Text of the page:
regular-article-logo Sunday, 21 July 2024

Letters to the Editor: X will start hiding ‘likes’ to protect users’ privacy

Readers write in from Patna, Faridabad, Kanpur, East Burdwan, Dewas and Calcutta

The Editorial Board Published 15.06.24, 06:48 AM
Representational image.

Representational image. File Photo

Secret admirer

Sir — A like on a social media platform has emerged as a tool to instinctually express approval for a person or content. With every ‘like’ that netizens give or receive, they become part of a social exchange that plays to the human need for validation. However, X has introduced a new update in which these ‘likes’ will be hidden, thereby preventing users from being able to see who liked their posts. According to the X chief, Elon Musk, the new move is aimed at protecting users’ privacy. Perhaps this could also relieve some pressure off young lovers who often tweet in the hope that their crushes would end up liking their witty posts.


Divya Chaturvedi, Patna

Deadly blaze

Sir — It was heartbreaking to read that at least 45 Indians were among the 49 migrant workers who were killed in a devastating fire in a building in Kuwait’s Mangaf area (“49 killed in Kuwait inferno”, June 13). Indians constitute 21% of Kuwait’s population and 30% of its workforce. However, they are often forced to work in deplorable conditions and are exploited by their employers.

The six-storeyed building that was gutted was packed beyond capacity and the residents crammed into narrow rooms without adequate access to safety and hygiene. Foreign workers spend fortunes to obtain visas to work in the Gulf countries. Their sorry state of affairs is thus disheartening.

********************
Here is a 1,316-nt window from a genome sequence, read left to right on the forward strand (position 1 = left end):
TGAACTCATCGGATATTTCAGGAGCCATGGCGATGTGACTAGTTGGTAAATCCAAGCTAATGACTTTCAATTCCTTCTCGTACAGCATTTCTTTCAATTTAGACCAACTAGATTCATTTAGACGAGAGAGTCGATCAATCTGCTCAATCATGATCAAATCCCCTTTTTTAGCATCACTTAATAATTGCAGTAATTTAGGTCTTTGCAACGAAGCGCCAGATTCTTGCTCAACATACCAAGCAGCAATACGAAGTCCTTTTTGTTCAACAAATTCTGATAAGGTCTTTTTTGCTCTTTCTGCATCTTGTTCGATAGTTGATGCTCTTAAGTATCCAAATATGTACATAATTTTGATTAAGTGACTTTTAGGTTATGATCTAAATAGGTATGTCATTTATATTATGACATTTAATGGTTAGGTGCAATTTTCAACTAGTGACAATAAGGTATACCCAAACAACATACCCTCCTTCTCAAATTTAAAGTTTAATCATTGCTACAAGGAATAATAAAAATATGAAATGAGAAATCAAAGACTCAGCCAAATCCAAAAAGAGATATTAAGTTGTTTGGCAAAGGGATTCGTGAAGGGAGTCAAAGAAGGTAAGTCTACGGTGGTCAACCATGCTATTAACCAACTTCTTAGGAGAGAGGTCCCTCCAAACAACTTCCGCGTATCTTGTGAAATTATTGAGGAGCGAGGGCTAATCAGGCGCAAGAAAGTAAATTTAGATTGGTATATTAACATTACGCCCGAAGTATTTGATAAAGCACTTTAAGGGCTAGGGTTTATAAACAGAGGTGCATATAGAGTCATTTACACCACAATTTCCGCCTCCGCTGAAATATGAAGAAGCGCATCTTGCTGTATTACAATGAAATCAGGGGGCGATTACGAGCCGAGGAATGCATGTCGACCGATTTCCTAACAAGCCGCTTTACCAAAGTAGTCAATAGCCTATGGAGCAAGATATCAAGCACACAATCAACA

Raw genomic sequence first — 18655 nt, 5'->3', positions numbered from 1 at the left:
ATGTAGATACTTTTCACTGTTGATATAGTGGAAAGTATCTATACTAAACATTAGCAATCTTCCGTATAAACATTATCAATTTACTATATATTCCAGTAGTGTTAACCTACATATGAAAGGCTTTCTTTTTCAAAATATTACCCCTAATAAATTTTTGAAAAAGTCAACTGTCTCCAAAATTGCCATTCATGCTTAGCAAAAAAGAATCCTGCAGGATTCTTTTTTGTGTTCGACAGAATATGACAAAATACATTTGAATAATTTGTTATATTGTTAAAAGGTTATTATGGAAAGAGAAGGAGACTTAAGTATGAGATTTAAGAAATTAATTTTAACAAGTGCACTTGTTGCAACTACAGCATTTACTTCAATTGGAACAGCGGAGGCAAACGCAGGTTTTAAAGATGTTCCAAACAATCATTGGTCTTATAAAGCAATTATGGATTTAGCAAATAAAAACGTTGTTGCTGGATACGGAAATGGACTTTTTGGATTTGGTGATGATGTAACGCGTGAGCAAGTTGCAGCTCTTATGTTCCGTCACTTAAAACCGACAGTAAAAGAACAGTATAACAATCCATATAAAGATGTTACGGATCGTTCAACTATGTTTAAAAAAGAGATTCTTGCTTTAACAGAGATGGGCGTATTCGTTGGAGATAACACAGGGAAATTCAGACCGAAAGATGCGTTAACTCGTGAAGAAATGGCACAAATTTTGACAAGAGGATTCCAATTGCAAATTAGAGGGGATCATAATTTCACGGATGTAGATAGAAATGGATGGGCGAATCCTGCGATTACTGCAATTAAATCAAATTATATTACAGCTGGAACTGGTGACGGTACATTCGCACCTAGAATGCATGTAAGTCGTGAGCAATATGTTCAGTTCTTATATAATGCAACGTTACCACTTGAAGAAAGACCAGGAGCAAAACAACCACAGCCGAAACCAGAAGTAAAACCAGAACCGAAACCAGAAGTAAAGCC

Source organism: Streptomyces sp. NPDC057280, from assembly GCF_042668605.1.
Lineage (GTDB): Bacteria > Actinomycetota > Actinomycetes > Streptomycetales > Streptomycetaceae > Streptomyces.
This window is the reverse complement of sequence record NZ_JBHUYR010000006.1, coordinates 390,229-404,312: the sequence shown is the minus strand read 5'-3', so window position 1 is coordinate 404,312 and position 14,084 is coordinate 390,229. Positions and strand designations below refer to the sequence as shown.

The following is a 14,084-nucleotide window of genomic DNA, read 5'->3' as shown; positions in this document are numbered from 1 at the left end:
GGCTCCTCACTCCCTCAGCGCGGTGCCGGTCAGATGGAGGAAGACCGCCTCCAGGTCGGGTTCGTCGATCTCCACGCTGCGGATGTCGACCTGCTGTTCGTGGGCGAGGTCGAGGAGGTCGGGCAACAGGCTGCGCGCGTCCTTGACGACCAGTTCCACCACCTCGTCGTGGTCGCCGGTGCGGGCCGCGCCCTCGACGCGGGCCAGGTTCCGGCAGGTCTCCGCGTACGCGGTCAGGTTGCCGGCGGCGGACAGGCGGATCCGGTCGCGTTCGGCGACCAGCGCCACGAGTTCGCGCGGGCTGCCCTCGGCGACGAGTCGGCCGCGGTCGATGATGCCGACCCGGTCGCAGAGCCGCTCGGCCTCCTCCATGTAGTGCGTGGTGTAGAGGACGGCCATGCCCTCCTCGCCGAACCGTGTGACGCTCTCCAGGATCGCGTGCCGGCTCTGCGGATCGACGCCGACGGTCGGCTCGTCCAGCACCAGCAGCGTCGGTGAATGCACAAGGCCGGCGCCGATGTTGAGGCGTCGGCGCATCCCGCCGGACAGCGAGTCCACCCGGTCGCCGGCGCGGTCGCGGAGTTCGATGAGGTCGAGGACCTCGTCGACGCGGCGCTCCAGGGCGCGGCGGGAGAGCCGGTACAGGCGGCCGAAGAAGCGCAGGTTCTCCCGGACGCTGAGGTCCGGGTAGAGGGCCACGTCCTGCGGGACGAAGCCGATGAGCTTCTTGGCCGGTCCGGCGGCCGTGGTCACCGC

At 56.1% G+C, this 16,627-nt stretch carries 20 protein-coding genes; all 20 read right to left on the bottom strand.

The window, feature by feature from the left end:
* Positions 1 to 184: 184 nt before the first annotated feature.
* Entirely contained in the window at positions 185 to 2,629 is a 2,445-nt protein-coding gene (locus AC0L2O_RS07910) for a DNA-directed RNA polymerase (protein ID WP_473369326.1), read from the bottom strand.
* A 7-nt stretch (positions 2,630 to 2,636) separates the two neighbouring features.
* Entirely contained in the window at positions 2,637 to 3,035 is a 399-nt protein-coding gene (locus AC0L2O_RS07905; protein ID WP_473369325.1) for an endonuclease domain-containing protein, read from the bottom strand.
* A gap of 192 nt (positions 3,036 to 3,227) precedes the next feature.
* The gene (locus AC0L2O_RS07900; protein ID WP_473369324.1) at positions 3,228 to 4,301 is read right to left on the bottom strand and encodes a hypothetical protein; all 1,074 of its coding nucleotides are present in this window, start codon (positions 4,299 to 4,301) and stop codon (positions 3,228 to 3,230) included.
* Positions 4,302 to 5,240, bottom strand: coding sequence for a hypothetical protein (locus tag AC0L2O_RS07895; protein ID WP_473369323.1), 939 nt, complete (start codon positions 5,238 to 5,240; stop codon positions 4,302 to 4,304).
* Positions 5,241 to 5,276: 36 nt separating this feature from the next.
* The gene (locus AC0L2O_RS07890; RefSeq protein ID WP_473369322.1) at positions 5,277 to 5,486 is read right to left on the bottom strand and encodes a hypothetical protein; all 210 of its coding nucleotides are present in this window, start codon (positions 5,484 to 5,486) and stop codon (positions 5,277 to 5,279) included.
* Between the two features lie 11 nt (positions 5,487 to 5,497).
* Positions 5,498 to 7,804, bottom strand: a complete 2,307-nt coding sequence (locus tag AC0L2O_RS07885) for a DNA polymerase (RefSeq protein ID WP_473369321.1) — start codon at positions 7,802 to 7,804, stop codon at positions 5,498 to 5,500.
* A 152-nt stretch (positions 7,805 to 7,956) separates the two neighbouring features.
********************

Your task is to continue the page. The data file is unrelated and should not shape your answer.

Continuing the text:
Bidyut Kumar Chatterjee, Faridabad

Sir — Hundreds of Indians migrate to the Gulf countries every year owing to the better paying employment opportunities in that region. The tragic building fire in Kuwait has broken the dreams of the 45 Indians who lost their lives in the incident. Although the Indian government has announced an ex gratia of two lakh rupees for the bereaved families, it is not enough.

Between March 2021 and December 2023, the Indian embassy in Kuwait received over 16,000 complaints from Indians about delays in payment of salaries, sub-standard accommodation, and harassment. New Delhi should address these complaints at the earliest to mitigate the plight of the Indian workers.

Jakir Hussain, Kanpur

Myths busted

Sir — Hilal Ahmed’s column, “Myths demolished” (June 13), addressed several misconceptions regarding the voting behaviour of Muslims in the general elections. One of the prevailing myths is that Muslims tend to be influenced by religious motivation while casting their votes. This is inaccurate. While religious identity is a factor, Muslim voters are influenced by other crucial issues, such as socio-economic crises and unemployment, that affect them directly.

Tapomoy Ghosh, East Burdwan

Against hate

Sir — In “Hate rejected” (June 13), Mehmal Sarfraz elucidated how the Lok Sabha elections spelt hope for democracy. However, the column did not raise the most pertinent question: has the loss of the Bharatiya Janata Party’s electoral majority humbled Narendra Modi ?

Modi has still not shouldered the responsibility for the major upset in Faizabad, where the Ram temple is located, and the party’s failure to achieve its target of ‘chaar sau paar’ seats. Instead, he has been keeping up the facade that all is hunky-dory in the saffron dispensation. Modi has been taught a vital lesson by the Indian electorate but he is reluctant to take cognisance of it.

Avinash Godboley, Dewas, Madhya Pradesh

Sir — India voted to uphold democracy and reject the BJP’s religious polarisation. The saffron party has been exploiting the fault lines between religious communities to reap electoral dividends. It is shameful that the politicians holding ministerial posts indulged in spreading Islamophobia during the election campaign.

Sujit De, Calcutta

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